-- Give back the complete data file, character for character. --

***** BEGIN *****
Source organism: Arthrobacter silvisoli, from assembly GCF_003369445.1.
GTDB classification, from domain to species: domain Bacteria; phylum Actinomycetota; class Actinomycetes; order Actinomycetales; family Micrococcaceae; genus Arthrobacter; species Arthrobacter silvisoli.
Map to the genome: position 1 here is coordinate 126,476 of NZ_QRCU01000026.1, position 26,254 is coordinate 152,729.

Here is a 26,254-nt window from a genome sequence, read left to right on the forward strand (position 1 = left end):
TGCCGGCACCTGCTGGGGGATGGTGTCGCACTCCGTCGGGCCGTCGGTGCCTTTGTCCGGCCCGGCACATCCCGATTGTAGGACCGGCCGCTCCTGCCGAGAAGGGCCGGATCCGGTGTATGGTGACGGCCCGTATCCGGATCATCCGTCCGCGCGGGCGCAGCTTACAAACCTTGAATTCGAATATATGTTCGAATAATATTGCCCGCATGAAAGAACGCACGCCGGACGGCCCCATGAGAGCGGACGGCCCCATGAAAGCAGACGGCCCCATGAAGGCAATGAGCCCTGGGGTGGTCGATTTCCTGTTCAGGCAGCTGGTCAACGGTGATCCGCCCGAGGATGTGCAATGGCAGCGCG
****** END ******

Source organism: Arthrobacter silvisoli, from assembly GCF_003369445.1.
GTDB classification, from domain to species: domain Bacteria; phylum Actinomycetota; class Actinomycetes; order Actinomycetales; family Micrococcaceae; genus Arthrobacter; species Arthrobacter silvisoli.
Map to the genome: position 1 here is coordinate 126,476 of NZ_QRCU01000026.1, position 26,254 is coordinate 152,729.

Here is a 26,254-nt window from a genome sequence, read left to right on the forward strand (position 1 = left end):
TGCCGGCACCTGCTGGGGGATGGTGTCGCACTCCGTCGGGCCGTCGGTGCCTTTGTCCGGCCCGGCACATCCCGATTGTAGGACCGGCCGCTCCTGCCGAGAAGGGCCGGATCCGGTGTATGGTGACGGCCCGTATCCGGATCATCCGTCCGCGCGGGCGCAGCTTACAAACCTTGAATTCGAATATATGTTCGAATAATATTGCCCGCATGAAAGAACGCACGCCGGACGGCCCCATGAGAGCGGACGGCCCCATGAAAGCAGACGGCCCCATGAAGGCAATGAGCCCTGGGGTGGTCGATTTCCTGTTCAGGCAGCTGGTCAACGGTGATCCGCCCGAGGATGTGCAATGGCAGCGCG